Dusting 101: What You Need to Know

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Dusting is one of those must-do chores that’s essential for keeping your home clean and allergen-free. However, many of us lack a systematic way of dealing with it and wind up either putting it off or approaching it haphazardly. If you fall into one of these categories and want a few tips for “brushing up” on your own dusting skills, take a look at some secrets the pros use.  

1. Get Your Tools Together 

Since it’s gentle and won’t scratch surfaces, most experts agree that a microfiber cloth is a must. You’ll also need a feather duster or dusting wand, dusting spray and a vacuum with hose attachments.  

Not comfortable using commercial cleaning products? Make your own wood dusting spray by using ¼ cup water, two tablespoons each of vinegar and olive oil, plus a tablespoon of lemon juice. Want something a bit more aromatic? A drop or two of essential oils (like lemon or lavender) added to the spray will naturally freshen and sanitize the air. 

2. Open the Windows  

Weather permitting, get fresh air flowing before you dust. Circulating air carries dust away from the surfaces you’re cleaning instead of just moving it around. It also reduces the odor of any cleaning products you might be using.  

3. Work From Top to Bottom 

Take a tip from Issac Newton: Gravity matters. Dust ceiling fans, lighting fixtures, door frames, and baseboards before moving on to surfaces below. Use the hose or brush attachment on your vacuum for ceiling corners and cobwebs. This way dust falls from higher surfaces onto lower ones you haven’t dusted yet.  

Gently wipe or brush in light, circular motions. A can of compressed can also be useful for hard-to-reach areas and computer components like air filters and keyboards. Finish with the floor; sweep, vacuum or mop as needed. Otherwise, you’ll wind up stirring up all that dust again and re-wiping what you already removed! Dusting before cleaning also prevents grime buildup on your dusting tools.  

4. Group Similar Items Together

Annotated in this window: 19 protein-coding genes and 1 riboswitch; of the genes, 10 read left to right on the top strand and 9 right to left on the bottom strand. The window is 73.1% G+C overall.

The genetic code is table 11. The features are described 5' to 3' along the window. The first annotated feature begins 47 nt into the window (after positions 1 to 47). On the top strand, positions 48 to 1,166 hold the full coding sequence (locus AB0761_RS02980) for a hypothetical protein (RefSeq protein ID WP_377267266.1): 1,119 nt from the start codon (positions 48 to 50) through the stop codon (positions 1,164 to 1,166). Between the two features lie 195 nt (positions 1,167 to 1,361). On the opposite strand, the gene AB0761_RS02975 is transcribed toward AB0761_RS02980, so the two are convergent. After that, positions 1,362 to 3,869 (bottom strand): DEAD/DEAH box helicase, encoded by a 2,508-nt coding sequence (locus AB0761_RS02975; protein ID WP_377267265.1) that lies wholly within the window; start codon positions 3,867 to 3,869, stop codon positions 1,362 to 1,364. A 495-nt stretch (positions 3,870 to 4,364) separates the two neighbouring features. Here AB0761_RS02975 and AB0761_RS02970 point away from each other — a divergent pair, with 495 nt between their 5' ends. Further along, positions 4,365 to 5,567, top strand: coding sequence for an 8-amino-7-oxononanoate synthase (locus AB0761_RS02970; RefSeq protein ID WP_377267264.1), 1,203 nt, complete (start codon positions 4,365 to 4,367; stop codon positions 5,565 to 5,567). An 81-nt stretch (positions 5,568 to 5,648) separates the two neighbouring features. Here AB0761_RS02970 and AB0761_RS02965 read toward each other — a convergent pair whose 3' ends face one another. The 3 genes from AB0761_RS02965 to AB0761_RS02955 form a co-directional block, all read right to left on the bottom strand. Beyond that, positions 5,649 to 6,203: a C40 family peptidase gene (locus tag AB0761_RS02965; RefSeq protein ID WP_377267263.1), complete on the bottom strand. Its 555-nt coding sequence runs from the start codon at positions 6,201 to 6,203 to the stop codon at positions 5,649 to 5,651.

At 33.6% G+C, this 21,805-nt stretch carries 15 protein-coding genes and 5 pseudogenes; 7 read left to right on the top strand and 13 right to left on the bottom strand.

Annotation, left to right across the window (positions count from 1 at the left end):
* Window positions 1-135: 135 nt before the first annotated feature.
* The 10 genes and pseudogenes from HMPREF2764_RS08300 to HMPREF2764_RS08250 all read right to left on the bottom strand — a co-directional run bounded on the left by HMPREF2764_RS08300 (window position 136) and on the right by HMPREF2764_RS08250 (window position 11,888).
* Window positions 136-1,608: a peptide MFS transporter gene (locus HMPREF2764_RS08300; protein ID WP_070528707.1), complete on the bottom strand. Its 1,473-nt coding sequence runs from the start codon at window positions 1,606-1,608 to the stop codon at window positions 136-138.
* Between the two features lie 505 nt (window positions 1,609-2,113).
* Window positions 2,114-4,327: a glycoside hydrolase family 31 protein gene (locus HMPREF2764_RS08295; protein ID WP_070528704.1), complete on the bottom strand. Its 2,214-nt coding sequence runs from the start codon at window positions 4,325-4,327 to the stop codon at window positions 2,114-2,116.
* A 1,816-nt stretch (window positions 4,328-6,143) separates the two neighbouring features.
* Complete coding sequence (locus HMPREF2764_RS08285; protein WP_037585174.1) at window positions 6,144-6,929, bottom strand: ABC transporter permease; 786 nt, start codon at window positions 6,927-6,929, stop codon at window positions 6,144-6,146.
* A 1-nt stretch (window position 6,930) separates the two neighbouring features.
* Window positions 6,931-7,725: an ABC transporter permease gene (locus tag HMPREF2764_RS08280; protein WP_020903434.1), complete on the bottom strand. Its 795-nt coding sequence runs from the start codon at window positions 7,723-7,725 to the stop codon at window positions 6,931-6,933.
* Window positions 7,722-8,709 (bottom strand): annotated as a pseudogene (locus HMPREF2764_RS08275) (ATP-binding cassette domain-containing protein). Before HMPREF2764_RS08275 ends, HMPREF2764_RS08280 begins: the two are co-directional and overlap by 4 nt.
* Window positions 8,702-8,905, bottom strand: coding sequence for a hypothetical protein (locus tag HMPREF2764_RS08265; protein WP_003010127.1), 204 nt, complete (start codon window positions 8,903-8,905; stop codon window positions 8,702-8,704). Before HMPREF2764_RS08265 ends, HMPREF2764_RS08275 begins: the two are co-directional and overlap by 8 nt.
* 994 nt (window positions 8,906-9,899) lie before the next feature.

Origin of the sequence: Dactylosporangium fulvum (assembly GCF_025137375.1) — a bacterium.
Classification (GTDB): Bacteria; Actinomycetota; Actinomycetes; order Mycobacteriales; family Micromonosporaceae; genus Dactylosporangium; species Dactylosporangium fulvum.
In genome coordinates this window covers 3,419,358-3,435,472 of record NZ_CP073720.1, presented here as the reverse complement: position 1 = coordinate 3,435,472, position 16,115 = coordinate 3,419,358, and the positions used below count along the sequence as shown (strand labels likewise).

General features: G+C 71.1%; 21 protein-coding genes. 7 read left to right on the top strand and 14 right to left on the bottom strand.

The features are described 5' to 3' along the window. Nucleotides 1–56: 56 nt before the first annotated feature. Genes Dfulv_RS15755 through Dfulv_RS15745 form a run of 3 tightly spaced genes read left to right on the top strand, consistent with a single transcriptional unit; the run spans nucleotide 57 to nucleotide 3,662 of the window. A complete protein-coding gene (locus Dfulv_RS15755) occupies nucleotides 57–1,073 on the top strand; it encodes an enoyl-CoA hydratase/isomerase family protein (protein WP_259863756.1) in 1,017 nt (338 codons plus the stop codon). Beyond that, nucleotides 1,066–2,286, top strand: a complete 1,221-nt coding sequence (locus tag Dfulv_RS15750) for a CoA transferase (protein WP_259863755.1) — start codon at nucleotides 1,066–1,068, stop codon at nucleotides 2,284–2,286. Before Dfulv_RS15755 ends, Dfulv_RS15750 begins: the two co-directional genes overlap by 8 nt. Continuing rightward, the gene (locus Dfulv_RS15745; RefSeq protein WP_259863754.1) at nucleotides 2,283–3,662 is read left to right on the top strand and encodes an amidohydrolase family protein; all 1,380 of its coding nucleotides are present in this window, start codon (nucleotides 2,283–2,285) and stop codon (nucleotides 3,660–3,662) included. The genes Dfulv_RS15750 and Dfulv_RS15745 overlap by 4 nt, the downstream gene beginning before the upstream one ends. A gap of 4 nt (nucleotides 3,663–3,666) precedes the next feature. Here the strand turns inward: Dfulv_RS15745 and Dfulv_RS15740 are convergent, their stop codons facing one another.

If you have them, dust all your ceiling fans at the same time, followed by lighting fixtures, electronics, wood furniture and shelving. This will save you time and effort by minimizing the need to reposition a ladder or step stool. 

5. Dust in One Direction  

Wipe horizontally along shelves, mantels, and tabletops. Move vertically for door jambs and windowsills. Work in smooth, even strokes. Avoid harsh scrubbing motions that can damage delicate items and furniture finishes. 

6. Don’t Forget Baseboards 

Since it’s a top-down scenario, dust tends to accumulate on floors in corners and on baseboard trim. A soft brush is great for dusting cracks and crevices. Swiffer dusters and microfiber mitts also work well for tight spots. 

7. How Often is Enough? 

Why does dust come back so quickly? Several factors contribute to dust buildup: indoor air circulation, open windows, clutter, number of occupants, pet dander, proximity to an attic or garage and even the change of seasons. For most homes, dusting once a week or every other week is a good rule of thumb. High-traffic or cluttered areas may need dusting more frequently.  

For pet owners, dusting more often is key. Use lint rollers, rubber gloves or dampened rubber gloves to wipe up pet hair. Reduce dust traps, ventilate and dust regularly to minimize buildup. An air purifier can also help. 

We hope your journey to Finding Home is smooth and successful. And remember, no matter where you happen to be in the moving process, you can count on Mayflower to be with you Every Step of the Way®.  

Moving or about to move? Get a no-obligation quote from Mayflower.  

Want more tips and advice? Check out our state and city guides, decorating ideas and a wealth of other helpful, time-saving information.   

Oh, and did you know Mayflower has a channel on Spotify? Move and groove to tunes that get you to your new place — and settled in — in style.  

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